The customer brought on someone with zero experience in IT projects as their project manager. That lack of experience really added a fatal element. If you don’t have the right people, then it’s time to bring on a consultant who can play that role. You need someone who can make sure you’ve got the right stakeholders and the right knowledge. Without that, you are at the mercy of whatever the partner and the vendor can bring to the table. You must keep your eye on the ball continually to avoid getting stuck.

The Scope Creep

There are thousands of these scenarios behind the third, which is the common example of, “We didn’t really understand what we were doing.” You need to have the right stakeholders in the room. You need to make those hard business decisions before you look to implement the software.

The chief danger for any of these types of projects is when a business executive says, “I actually want the software to work just the way the old software worked.” If you do that, you’re doomed.

If you do the hard work upfront, those types of statements come up early enough for someone to shoot them down. Otherwise, you’ll end up with things that keep getting added on until you get this giant hairball that can’t be implemented, can’t be updated, and can’t be used. The ability to really nail down what you’re looking for before you start looking for it is essential.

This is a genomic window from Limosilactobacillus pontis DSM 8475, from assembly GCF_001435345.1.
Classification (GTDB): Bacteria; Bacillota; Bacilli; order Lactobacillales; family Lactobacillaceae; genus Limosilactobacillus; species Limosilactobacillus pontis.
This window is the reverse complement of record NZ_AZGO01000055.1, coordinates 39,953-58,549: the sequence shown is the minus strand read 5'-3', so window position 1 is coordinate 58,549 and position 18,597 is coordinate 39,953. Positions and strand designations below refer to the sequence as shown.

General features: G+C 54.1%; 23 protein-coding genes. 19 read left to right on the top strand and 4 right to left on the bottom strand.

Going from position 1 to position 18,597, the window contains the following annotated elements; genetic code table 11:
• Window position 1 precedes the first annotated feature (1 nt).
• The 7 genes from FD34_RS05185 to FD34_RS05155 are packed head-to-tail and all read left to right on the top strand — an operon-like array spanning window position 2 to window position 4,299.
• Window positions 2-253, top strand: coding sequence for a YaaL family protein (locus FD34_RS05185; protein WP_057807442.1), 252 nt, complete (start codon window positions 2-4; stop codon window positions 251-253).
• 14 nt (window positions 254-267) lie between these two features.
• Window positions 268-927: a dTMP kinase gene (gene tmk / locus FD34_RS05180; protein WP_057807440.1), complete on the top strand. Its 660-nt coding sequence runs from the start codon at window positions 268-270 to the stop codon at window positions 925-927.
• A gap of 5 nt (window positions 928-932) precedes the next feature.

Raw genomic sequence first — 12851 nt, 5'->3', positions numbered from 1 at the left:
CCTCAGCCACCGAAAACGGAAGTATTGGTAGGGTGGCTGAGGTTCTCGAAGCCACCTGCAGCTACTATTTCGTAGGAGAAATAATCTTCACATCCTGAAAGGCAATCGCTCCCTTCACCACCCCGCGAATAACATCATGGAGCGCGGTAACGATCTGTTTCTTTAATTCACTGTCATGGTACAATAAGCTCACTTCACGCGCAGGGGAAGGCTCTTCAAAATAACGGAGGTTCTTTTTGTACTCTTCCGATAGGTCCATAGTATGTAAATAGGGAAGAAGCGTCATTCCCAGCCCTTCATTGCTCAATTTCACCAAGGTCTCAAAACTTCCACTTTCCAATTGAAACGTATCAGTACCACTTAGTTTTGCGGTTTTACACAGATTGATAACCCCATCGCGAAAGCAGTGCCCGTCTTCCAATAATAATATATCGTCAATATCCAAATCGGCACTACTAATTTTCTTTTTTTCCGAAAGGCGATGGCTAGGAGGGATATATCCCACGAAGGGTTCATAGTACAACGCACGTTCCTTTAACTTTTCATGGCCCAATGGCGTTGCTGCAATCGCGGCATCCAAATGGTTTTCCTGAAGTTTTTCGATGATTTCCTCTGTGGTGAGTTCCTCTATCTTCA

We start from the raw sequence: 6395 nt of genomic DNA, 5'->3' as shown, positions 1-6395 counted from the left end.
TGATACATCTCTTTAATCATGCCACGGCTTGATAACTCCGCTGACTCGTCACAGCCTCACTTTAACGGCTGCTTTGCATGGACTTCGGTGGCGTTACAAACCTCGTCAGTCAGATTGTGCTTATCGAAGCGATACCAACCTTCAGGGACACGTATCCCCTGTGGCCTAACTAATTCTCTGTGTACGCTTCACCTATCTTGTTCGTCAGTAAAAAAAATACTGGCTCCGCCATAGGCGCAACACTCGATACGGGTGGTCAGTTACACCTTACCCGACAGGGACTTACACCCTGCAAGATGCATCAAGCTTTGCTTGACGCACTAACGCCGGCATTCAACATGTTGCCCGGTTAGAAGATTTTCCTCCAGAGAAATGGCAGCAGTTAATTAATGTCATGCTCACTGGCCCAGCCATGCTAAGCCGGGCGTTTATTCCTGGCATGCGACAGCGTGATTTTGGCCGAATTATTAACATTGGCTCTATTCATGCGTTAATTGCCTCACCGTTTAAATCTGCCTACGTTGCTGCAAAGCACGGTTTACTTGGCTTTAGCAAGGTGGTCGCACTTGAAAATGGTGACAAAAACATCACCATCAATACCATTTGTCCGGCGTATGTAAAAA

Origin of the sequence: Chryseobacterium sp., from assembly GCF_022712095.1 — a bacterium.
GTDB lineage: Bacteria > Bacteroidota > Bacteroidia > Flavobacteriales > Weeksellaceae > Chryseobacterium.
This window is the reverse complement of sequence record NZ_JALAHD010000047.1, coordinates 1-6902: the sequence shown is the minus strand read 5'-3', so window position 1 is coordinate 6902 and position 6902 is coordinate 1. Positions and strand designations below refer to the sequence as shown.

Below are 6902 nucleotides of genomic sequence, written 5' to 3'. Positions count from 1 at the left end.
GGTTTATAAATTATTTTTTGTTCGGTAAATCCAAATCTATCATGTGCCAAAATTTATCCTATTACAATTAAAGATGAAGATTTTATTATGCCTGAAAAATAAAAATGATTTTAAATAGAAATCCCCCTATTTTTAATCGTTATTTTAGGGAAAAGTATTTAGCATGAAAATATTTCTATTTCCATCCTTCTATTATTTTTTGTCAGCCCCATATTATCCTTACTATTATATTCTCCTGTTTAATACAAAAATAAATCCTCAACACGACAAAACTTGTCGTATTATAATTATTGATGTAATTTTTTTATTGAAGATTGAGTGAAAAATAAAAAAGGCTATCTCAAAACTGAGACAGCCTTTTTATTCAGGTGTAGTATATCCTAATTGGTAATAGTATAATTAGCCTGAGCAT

Sharon: What do you think are the biggest misconceptions about an ERP implementation?

Josh: That ERP projects are not about people, or that somehow an ERP implementation is like building a building. I know of a company that hired the person who built its factory and put him in charge of its ERP project because the executives thought it was the same kind of thing. An ERP implementation is not the same as building a building. We’re building something that involves people. Technology is merely the mediator.

I think another misconception is that for a company to be successful, it must implement the latest and greatest, shiniest object out there. Business owners think they must succumb to the market hype about blockchain and machine learning, and multitenant cloud, whether that’s relevant to their business or not. Sometimes you don’t. Sometimes, in fact, the thing you need to do is update your business processes without the latest technology. You can often do that by rethinking how you’re doing business and working to make things more efficient.

If you work diligently to clean up the quality of your data in your supply chain, it can have a huge impact. That’s basic blocking and tackling. You don’t necessarily need new software systems. You may need some tools to do it, but there’s a lot you can do to improve your business without radical technological change.

One more misconception is that an ERP implementation is going to be easy. It’s not. Be ready for turmoil. Be prepared for the problems. Don’t pretend they won’t be there. Acknowledge them and have the systems in place to deal with them.

Sharon: What are three common factors that lead to a successful ERP implementation?

Josh: Transparency and accountability together. That’s one. The second is having people-centric processes in place. The third is choosing partners carefully. That’s for the software vendor and the implementer.

Read part two of our interview with Josh Greenbaum, where we cover what steps you should take before an implementation and how to choose the right system integrator and implementation partners. We even have some tips for setting checks and balances before you start a project.

Are you asking some of these questions as you plan for your SAP S/4HANA implementation? Attend one of our road shows in a city near you.